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James Hansen the man who broke news of global warming 34 years ago

James Hansen the man who broke news of global warming 34 years ago

James E. Hansen has been called the “father of climate change awareness.” Hansen, a former NASA scientist, is a political climate change activist. He has been arrested several times in front of the White House while protesting mining and the Keystone XL pipeline.

Hansen has been described as one of the first scientists to make climate change a major national political issue by appearing before Congress several times in the 1980s. Hansen criticized the Paris Climate Accords, calling them a “fraud” because it was not far enough.

Hansen warned that the planet may be approaching the point of no return if emissions are not reduced by at least 6 percent per year. Hansen has called for a global carbon tax and a shift to renewable energy.

In 1995, Hansen was elected to the National Academy of Sciences. He has won numerous awards and medals. Hansen received the Heinz Prize for environmental activism and the Roger Revelle Medal from the American Geophysical Union. Hansen received the World Wildlife Federation Conservation Medal from the Duke of Edinburgh in 2006. In 2006, Hansen was also included in Time magazine’s list of the 100 most influential people in the world.

In 2007, Hansen won the Dan David Award in the Quest for Energy category, the Leo Szilard Award from the American Physical Society for the use of physics for the benefit of society, and the Award from the American Association for the Advancement of Science. to Scientific Freedom and Responsibility.

In 2008, Hansen won the Common Wealth Award for Distinguished Service in Science, the Bownocker Medal from The Ohio State University, and the Nevada Medal from the Desert Research Institute. In 2009, Hansen received the Carl-Gustaf Rossby Research Medal from the American Meteorological Society. Hansen received the Sophie Award and the Blue Planet Award in 2010.

In 2011, Hansen received the Klopsteg Memorial Award from the American Association of Physics Teachers for her work in communicating physics to the general public. She also received the Edinburgh Medal from the City of Edinburgh at the Edinburgh Science Festival. In 2012, Hansen received the Steve Schneider Climate Science Communications Award and Foreign Policy’s 2012 designation as one of the Top 100 Global Thinkers. In 2012, Hansen gave a TED Talk entitled “Why I Should Talk About Climate Change”. Hansen received the Ridenhour Courage Award in 2013.

“James Hansen has been a lightning rod for climate change science for the last two decades. As an original, inventive, and outspoken scientist, he has become the center of attention in our national debate on climate change, much like Roger Revelle, who was willing to speak up for the science he believed in and which, to many of us, brought global change to the forefront of our scientific research”.

“As a student of James Van Allen in Iowa, Hansen may have drawn his global perspective in part from those early scientific satellite observations of Earth beginning with Explorer 1. His breadth of research includes radiative transfer, the atmosphere of Venus, and the Earth’s climate. His publications have been original and lasting.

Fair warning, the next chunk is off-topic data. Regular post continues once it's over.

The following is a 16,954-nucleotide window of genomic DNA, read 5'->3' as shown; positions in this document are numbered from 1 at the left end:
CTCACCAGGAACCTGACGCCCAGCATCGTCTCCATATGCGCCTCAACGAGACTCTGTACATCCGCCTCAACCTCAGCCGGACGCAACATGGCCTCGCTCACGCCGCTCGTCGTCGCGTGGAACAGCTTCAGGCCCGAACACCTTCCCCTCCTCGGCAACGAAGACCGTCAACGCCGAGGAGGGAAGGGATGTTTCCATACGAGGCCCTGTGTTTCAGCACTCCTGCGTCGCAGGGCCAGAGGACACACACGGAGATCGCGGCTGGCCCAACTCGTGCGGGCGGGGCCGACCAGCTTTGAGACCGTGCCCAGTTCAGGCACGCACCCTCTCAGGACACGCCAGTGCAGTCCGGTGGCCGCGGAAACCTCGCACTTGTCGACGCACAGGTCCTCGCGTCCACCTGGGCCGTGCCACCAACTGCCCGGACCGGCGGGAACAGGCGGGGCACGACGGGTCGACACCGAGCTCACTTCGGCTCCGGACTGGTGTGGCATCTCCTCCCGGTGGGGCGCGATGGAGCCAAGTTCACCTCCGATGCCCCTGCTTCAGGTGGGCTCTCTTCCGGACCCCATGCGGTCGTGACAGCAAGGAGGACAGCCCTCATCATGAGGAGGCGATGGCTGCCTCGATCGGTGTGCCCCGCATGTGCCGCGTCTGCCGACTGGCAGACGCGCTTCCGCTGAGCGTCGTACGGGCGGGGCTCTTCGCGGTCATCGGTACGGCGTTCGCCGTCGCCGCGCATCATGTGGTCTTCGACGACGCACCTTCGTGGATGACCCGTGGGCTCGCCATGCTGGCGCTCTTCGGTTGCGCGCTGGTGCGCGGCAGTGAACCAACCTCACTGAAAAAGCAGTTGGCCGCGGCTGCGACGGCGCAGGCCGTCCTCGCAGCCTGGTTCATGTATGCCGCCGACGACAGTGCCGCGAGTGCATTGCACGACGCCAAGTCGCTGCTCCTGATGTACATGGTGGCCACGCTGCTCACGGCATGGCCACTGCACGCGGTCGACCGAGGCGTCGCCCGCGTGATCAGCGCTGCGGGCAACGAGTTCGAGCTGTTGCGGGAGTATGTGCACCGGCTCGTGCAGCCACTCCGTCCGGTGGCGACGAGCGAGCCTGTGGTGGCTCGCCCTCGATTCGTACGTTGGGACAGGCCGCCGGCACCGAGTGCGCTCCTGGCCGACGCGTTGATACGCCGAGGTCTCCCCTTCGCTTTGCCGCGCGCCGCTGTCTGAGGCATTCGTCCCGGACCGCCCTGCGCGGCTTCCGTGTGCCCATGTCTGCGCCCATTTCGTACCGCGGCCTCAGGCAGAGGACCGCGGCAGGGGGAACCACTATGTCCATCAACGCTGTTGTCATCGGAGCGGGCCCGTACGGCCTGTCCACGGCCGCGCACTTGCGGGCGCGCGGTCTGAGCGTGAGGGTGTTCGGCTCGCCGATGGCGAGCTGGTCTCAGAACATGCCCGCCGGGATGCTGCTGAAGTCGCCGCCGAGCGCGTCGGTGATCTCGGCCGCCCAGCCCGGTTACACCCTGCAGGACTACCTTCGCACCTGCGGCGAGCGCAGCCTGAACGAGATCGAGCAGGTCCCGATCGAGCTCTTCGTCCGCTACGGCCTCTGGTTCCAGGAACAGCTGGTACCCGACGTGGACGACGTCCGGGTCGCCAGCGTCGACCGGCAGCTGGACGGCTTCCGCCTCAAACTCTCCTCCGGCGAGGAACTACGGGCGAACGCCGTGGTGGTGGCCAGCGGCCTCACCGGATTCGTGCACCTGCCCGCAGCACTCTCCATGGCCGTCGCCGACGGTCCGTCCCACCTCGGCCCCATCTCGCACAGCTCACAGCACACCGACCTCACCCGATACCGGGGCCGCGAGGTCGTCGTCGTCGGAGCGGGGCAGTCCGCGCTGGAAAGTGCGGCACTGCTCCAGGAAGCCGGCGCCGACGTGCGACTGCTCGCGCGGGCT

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In the late 1960s, he developed new methods (doubling/adding) and computer codes for calculating the scattering of sunlight in planetary atmospheres that are still in use today. In the 1970s, as principal investigator for the Pioneer Venus mission, James’s analysis of the dispersion and polarization of Venusian clouds led him to deduce the shapes, sizes, and refractive index of cloud particles and it allowed others to identify the particles as concentrated sulfuric acid. One of his earliest contributions to climate research, the 1974 paper with Andy Lacis on the atmospheric absorption of sunlight, was used in climate models for more than two decades and still receives more than twenty citations a year.

“James is known for his uncompromising research on climate sensitivity. He has examined natural and human influences, from volcanoes to greenhouse gases, aerosols and dust, leaving no stone unturned. He has welcomed collaborations with the paleoclimate community as a key to understanding climate sensitivity today. Continuing his Iowa tradition, Jim has pushed hard for small satellites to monitor climate change.

He has led and grown the Goddard Institute for Space Studies (GISS) into one of the leading climate research laboratories. In the late 1980s, James and others were instrumental in bringing Roger Revelle to a groundbreaking series of seminars on global change at Columbia University that, for many in attendance, placed our own research in the perspective of what would become the US Global Change Research Program.

In 2015, diplomats drafted the Paris Agreement on Climate Change to be strictly voluntary for rich countries so that the Senate would not have to ratify it. (In the final moments, the American delegation had to trade an errant duty for a duty to save him from Senate jurisdiction.) Madeleine Albright once said that the United States was “the indispensable nation.” But on climate change, the Senate has been the insurmountable obstacle.

But now, on a scorching August day, 34 years after Hansen spoke, that record has begun to change. After an all-night session that lasted from Saturday night to Sunday afternoon, Democrats voted along party lines to pass the first comprehensive climate law in US history. The bill will affect all sectors of the economy, subsidizing massive new investments in renewable and geothermal energy, as well as nuclear power and carbon capture and removal, and encouraging the development of new clean energy manufacturing industries in the United States.

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